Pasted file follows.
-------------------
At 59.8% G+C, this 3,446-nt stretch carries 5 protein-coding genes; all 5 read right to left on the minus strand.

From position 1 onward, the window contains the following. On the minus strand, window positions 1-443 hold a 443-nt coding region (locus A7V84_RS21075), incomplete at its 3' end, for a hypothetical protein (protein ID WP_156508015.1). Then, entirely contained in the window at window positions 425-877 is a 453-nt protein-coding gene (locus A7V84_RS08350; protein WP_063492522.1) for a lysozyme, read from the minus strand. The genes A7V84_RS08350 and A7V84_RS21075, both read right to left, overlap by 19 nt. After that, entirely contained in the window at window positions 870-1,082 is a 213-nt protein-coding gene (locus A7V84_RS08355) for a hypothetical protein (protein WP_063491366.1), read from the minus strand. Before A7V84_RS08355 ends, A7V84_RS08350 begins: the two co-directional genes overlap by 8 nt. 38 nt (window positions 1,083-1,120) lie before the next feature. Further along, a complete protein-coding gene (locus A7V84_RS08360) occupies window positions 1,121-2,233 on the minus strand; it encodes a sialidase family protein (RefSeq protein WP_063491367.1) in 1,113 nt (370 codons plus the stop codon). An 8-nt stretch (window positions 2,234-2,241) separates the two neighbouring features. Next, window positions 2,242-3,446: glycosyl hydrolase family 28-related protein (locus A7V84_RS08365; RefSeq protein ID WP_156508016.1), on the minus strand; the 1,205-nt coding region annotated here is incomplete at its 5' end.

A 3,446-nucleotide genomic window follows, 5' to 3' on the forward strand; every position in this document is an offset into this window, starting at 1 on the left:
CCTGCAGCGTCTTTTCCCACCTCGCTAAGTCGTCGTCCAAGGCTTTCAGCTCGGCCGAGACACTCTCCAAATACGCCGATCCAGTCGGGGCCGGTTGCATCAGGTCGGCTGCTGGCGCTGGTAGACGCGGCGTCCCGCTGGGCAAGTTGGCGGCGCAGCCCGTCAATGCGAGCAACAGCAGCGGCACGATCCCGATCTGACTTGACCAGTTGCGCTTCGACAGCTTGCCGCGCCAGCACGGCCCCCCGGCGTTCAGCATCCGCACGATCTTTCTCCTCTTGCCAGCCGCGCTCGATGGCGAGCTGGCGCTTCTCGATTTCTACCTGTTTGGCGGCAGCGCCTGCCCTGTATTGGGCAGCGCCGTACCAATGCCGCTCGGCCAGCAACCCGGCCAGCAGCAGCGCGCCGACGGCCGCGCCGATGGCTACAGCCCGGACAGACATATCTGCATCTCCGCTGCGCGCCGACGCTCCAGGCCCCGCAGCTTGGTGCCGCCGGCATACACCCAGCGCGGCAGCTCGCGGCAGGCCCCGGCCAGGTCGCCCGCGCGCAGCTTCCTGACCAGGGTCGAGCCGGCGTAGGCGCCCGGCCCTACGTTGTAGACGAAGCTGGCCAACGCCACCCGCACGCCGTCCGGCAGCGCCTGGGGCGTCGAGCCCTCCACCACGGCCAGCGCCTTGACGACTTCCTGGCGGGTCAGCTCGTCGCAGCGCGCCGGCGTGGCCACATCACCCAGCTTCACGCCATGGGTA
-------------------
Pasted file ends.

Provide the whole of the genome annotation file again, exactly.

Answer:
At 59.8% G+C, this 3,446-nt stretch carries 5 protein-coding genes; all 5 read right to left on the minus strand.

From position 1 onward, the window contains the following. On the minus strand, window positions 1-443 hold a 443-nt coding region (locus A7V84_RS21075), incomplete at its 3' end, for a hypothetical protein (protein ID WP_156508015.1). Then, entirely contained in the window at window positions 425-877 is a 453-nt protein-coding gene (locus A7V84_RS08350; protein WP_063492522.1) for a lysozyme, read from the minus strand. The genes A7V84_RS08350 and A7V84_RS21075, both read right to left, overlap by 19 nt. After that, entirely contained in the window at window positions 870-1,082 is a 213-nt protein-coding gene (locus A7V84_RS08355) for a hypothetical protein (protein WP_063491366.1), read from the minus strand. Before A7V84_RS08355 ends, A7V84_RS08350 begins: the two co-directional genes overlap by 8 nt. 38 nt (window positions 1,083-1,120) lie before the next feature. Further along, a complete protein-coding gene (locus A7V84_RS08360) occupies window positions 1,121-2,233 on the minus strand; it encodes a sialidase family protein (RefSeq protein WP_063491367.1) in 1,113 nt (370 codons plus the stop codon). An 8-nt stretch (window positions 2,234-2,241) separates the two neighbouring features. Next, window positions 2,242-3,446: glycosyl hydrolase family 28-related protein (locus A7V84_RS08365; RefSeq protein ID WP_156508016.1), on the minus strand; the 1,205-nt coding region annotated here is incomplete at its 5' end.

A 3,446-nucleotide genomic window follows, 5' to 3' on the forward strand; every position in this document is an offset into this window, starting at 1 on the left:
CCTGCAGCGTCTTTTCCCACCTCGCTAAGTCGTCGTCCAAGGCTTTCAGCTCGGCCGAGACACTCTCCAAATACGCCGATCCAGTCGGGGCCGGTTGCATCAGGTCGGCTGCTGGCGCTGGTAGACGCGGCGTCCCGCTGGGCAAGTTGGCGGCGCAGCCCGTCAATGCGAGCAACAGCAGCGGCACGATCCCGATCTGACTTGACCAGTTGCGCTTCGACAGCTTGCCGCGCCAGCACGGCCCCCCGGCGTTCAGCATCCGCACGATCTTTCTCCTCTTGCCAGCCGCGCTCGATGGCGAGCTGGCGCTTCTCGATTTCTACCTGTTTGGCGGCAGCGCCTGCCCTGTATTGGGCAGCGCCGTACCAATGCCGCTCGGCCAGCAACCCGGCCAGCAGCAGCGCGCCGACGGCCGCGCCGATGGCTACAGCCCGGACAGACATATCTGCATCTCCGCTGCGCGCCGACGCTCCAGGCCCCGCAGCTTGGTGCCGCCGGCATACACCCAGCGCGGCAGCTCGCGGCAGGCCCCGGCCAGGTCGCCCGCGCGCAGCTTCCTGACCAGGGTCGAGCCGGCGTAGGCGCCCGGCCCTACGTTGTAGACGAAGCTGGCCAACGCCACCCGCACGCCGTCCGGCAGCGCCTGGGGCGTCGAGCCCTCCACCACGGCCAGCGCCTTGACGACTTCCTGGCGGGTCAGCTCGTCGCAGCGCGCCGGCGTGGCCACATCACCCAGCTTCACGCCATGGGTA